Canciones de mi Padre Lyrics as performed by Linda Ronstadt. I learned this ballad by Gilberto Parra from the singing of Lucha Reyes, who is a cornerstone of Mexican female vocal tradition. She recorded a most charming version of it in the 's. Poor me Ay, my heart Poor me don't suffer any more How much my suffering in my breast That throbs so alone for you. For a love I have cried little drops of blood from my heart, You have left me with a wounded soul Without compassion Marquez S.
This ranchera is a standard for all mariachis and dates back to the 's or 's. What fiery roses! If you're thinking of leaving me better to take away my life; Lift your eyes to look at me If you are not engaged to be married. You are a sprig of cotton That lives in the bud; Ay, what sadness I feel When you fill yourself with haughtiness Upon seeing my heart Entangled with yours! According to Mendoza, this ia a danza habanera , a folk dance reflecting the Cuban influence which was strong in Mexico following the revolution of The rhythm of this waltz has an elegantly graceful nineteenth century Creole cadence.
And everyone says that I don't love you That I don't adore you with a frenzy And I tell them that they lie, they lie That I would even give my life for you. Un palomito al volar Que llevaba el pecho herido Ya casi para llorar Me dijo muy afligido. Ya me canso de buscar Un amor correspondido. This huapango was written by Ray Perez y Soto. It was recorded in the 's by Jorge Negrete when he sang with the Trio Calaveras, and more recently by Lola Beltran, who is, in my opinion, the greatest voice to ever come out of Mexico.
The image of the wounded dove in the third verse is a popular symbol; it is a messenger of afflicted love. The Cicada Don't sing to me anymore, cicada Let your singsong end For your song, here in the soul Stabs me like a dagger Knowing that when you sing You are proclaiming that you are going to your death Sailor, sailor Tell me if it is true that you know Because I cannot distinguish If in the depth of the seas There is another color blacker Than the color of my sorrows.
A little dove upon flying Bearing a wounded breast Was about to cry And told me very afflicted I'm tired of searching for A mutual love. Under the shade of a tree And to the beat of my guitar I sing this "huapango" happily Because my life is ending And I want to die singing Like the cicada dies. A more contemporary version exists by Maria Dolores Pradera, a favorite singer of mine, who is from Spain.
Look how I'm going around, my love Given to drinking And utter ruin. Only your fatal shadow Shadow of evil Stubbornly follows me Wherever I go And by trying to forget my love for you I throw myself into drunkenness And utter ruin.
I am a renowned teetotaler, but I love this drinking song. The use of the word chaco is unusual it has been defined as organ meat of hunted fowl and the exact meaning of the refrain it appears in probably has a double connotation. I have opted to sing it here with my niece, Mindy, who at 17 brings a lovely innocence to this tale of gleeful debauchery. Get On With It What will they say those in your house When they see me drinking, Will they think that it's on account of you That I live my life drinking Get on with it.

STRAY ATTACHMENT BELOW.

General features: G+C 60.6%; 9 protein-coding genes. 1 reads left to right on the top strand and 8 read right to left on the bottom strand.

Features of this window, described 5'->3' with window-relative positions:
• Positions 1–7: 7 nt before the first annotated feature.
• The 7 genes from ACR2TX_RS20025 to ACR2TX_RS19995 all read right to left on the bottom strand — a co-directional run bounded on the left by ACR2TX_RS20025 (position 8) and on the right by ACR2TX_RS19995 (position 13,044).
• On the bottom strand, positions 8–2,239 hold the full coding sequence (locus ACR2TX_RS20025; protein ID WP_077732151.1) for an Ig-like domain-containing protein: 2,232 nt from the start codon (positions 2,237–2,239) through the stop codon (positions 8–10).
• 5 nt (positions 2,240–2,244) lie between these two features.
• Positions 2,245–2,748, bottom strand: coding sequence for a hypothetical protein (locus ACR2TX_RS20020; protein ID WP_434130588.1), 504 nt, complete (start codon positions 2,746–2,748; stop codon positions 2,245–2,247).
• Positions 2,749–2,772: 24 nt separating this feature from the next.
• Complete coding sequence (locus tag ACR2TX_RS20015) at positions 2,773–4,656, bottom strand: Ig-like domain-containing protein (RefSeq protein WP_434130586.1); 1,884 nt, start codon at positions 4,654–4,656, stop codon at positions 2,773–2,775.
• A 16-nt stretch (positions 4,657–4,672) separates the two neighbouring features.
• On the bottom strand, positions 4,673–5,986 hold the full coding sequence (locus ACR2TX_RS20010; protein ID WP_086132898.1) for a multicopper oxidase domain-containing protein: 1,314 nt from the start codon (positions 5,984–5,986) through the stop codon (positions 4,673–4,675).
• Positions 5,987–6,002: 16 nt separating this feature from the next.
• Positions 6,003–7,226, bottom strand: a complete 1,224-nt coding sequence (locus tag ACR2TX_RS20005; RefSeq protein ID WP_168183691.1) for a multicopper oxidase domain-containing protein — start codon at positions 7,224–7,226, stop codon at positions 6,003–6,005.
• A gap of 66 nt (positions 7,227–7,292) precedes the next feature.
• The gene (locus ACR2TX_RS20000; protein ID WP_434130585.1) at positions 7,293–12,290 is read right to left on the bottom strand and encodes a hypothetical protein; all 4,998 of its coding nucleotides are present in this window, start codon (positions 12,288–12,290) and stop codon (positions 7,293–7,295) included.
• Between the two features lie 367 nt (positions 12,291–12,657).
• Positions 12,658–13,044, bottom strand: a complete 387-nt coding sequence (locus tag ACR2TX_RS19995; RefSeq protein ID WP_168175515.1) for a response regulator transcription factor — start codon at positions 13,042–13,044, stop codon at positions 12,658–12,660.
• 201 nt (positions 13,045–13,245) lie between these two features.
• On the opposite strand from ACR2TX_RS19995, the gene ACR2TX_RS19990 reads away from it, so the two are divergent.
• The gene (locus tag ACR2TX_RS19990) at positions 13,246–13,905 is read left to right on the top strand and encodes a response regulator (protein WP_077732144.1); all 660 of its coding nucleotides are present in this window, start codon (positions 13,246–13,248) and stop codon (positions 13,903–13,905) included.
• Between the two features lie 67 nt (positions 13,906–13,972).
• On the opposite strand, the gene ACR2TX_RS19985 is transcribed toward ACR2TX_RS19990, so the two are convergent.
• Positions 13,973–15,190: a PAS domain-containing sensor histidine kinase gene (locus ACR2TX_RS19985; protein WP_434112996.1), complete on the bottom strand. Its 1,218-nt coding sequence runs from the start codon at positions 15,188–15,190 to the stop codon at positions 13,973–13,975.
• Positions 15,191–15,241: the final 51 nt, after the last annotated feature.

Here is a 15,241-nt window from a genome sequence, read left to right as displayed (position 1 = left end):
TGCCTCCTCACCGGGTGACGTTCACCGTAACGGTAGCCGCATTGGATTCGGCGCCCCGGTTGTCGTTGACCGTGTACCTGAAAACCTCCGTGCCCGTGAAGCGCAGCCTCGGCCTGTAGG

But if you could see How pretty these binges are Get on with it. Chorus But until whenever Your parents stop protecting you Get on with it. Each time that I come to see you I'm always slipping; Is it that I have bad luck Or is it that it's drizzling on me, Get on with it.
But if you could see Me dry my chaco in my flowering fig tree grove Get on with it. Chorus But if ever I dry my chaco in my flowering fig tree grove, Get on with it. You say that I'm a fool, Because i'm always getting drunk, And in spite of your scorn, I want to keep on drinking, Get on with it.
But if you were to see How pretty these binges are, Get on with it. Chorus But how beautiful Are the hours I spend emptying bottles, Get on with it. Ya no se oye aquel falsete Que es el alma del trovero. Rogaciano se llamaba Rogaciano el huapanguero Y eran sones de la sierra Las canciones del trovero.
It is one of the songs my brothers and I used to try to harmonize when we were growing up, so I asked them to sing it with me on the record.
After knowing it for so long, we've finally learned all the words! It is a tale of the huasteca , a region north of Vera Cruz, Mexico, where the sones huastecos usually called huapangos are sung. See notes on La Calandria for definition of sones. A huapanguero is a singer of huapangos. The style is characterized by falsetto breaks in the singing.
The cane is ready Today begins the milling The sugar mill is in mourning And sighs with each turn. In the green coffee plantations Far beyond that pasture There are those who say that in the nighttime The huapanguero appears. Copyright renewed, all rights controlled by Peer International Corp.
La Charreada written by Felipe Bermejo Ay Upale y upa liu upale y upa liu A charreada is similar to a rodeo but has slightly different events more par- ticular to the style of the Charro, or gentleman cowboy.